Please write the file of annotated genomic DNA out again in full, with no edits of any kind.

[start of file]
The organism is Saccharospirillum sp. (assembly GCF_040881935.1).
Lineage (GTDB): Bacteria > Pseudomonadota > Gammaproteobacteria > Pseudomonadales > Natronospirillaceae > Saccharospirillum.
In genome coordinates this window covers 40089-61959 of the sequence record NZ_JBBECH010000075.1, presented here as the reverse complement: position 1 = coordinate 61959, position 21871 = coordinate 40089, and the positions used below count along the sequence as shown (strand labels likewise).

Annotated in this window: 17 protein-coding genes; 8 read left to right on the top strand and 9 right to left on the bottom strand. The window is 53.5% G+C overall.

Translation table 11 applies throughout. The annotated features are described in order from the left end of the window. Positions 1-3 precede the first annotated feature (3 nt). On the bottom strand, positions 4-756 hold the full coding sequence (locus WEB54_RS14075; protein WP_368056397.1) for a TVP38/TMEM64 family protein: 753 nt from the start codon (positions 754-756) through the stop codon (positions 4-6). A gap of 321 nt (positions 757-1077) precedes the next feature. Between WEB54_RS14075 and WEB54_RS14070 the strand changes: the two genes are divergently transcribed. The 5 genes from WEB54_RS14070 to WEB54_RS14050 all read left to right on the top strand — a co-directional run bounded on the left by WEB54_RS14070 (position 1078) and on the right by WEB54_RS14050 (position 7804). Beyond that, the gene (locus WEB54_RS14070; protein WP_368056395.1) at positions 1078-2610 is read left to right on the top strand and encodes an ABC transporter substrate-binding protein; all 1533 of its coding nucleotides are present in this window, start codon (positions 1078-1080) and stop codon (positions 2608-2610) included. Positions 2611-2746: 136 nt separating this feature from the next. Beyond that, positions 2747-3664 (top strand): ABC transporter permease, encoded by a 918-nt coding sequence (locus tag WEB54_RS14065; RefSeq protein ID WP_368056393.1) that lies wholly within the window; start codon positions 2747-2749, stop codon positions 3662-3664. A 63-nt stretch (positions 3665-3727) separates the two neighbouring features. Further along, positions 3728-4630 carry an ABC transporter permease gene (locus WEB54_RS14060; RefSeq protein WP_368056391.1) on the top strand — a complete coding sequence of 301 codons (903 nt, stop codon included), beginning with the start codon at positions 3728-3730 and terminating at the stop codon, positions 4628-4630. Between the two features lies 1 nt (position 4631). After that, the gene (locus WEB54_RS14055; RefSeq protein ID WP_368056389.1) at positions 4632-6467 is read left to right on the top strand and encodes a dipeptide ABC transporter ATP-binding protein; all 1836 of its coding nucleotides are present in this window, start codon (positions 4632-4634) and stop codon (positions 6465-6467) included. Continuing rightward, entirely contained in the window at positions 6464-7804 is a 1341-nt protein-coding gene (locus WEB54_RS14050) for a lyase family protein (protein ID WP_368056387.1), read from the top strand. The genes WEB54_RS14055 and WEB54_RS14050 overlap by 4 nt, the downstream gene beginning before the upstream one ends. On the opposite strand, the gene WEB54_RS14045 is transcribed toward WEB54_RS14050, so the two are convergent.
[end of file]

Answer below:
The organism is Saccharospirillum sp. (assembly GCF_040881935.1).
Lineage (GTDB): Bacteria > Pseudomonadota > Gammaproteobacteria > Pseudomonadales > Natronospirillaceae > Saccharospirillum.
In genome coordinates this window covers 40089-61959 of the sequence record NZ_JBBECH010000075.1, presented here as the reverse complement: position 1 = coordinate 61959, position 21871 = coordinate 40089, and the positions used below count along the sequence as shown (strand labels likewise).

Annotated in this window: 17 protein-coding genes; 8 read left to right on the top strand and 9 right to left on the bottom strand. The window is 53.5% G+C overall.

Translation table 11 applies throughout. The annotated features are described in order from the left end of the window. Positions 1-3 precede the first annotated feature (3 nt). On the bottom strand, positions 4-756 hold the full coding sequence (locus WEB54_RS14075; protein WP_368056397.1) for a TVP38/TMEM64 family protein: 753 nt from the start codon (positions 754-756) through the stop codon (positions 4-6). A gap of 321 nt (positions 757-1077) precedes the next feature. Between WEB54_RS14075 and WEB54_RS14070 the strand changes: the two genes are divergently transcribed. The 5 genes from WEB54_RS14070 to WEB54_RS14050 all read left to right on the top strand — a co-directional run bounded on the left by WEB54_RS14070 (position 1078) and on the right by WEB54_RS14050 (position 7804). Beyond that, the gene (locus WEB54_RS14070; protein WP_368056395.1) at positions 1078-2610 is read left to right on the top strand and encodes an ABC transporter substrate-binding protein; all 1533 of its coding nucleotides are present in this window, start codon (positions 1078-1080) and stop codon (positions 2608-2610) included. Positions 2611-2746: 136 nt separating this feature from the next. Beyond that, positions 2747-3664 (top strand): ABC transporter permease, encoded by a 918-nt coding sequence (locus tag WEB54_RS14065; RefSeq protein ID WP_368056393.1) that lies wholly within the window; start codon positions 2747-2749, stop codon positions 3662-3664. A 63-nt stretch (positions 3665-3727) separates the two neighbouring features. Further along, positions 3728-4630 carry an ABC transporter permease gene (locus WEB54_RS14060; RefSeq protein WP_368056391.1) on the top strand — a complete coding sequence of 301 codons (903 nt, stop codon included), beginning with the start codon at positions 3728-3730 and terminating at the stop codon, positions 4628-4630. Between the two features lies 1 nt (position 4631). After that, the gene (locus WEB54_RS14055; RefSeq protein ID WP_368056389.1) at positions 4632-6467 is read left to right on the top strand and encodes a dipeptide ABC transporter ATP-binding protein; all 1836 of its coding nucleotides are present in this window, start codon (positions 4632-4634) and stop codon (positions 6465-6467) included. Continuing rightward, entirely contained in the window at positions 6464-7804 is a 1341-nt protein-coding gene (locus WEB54_RS14050) for a lyase family protein (protein ID WP_368056387.1), read from the top strand. The genes WEB54_RS14055 and WEB54_RS14050 overlap by 4 nt, the downstream gene beginning before the upstream one ends. On the opposite strand, the gene WEB54_RS14045 is transcribed toward WEB54_RS14050, so the two are convergent.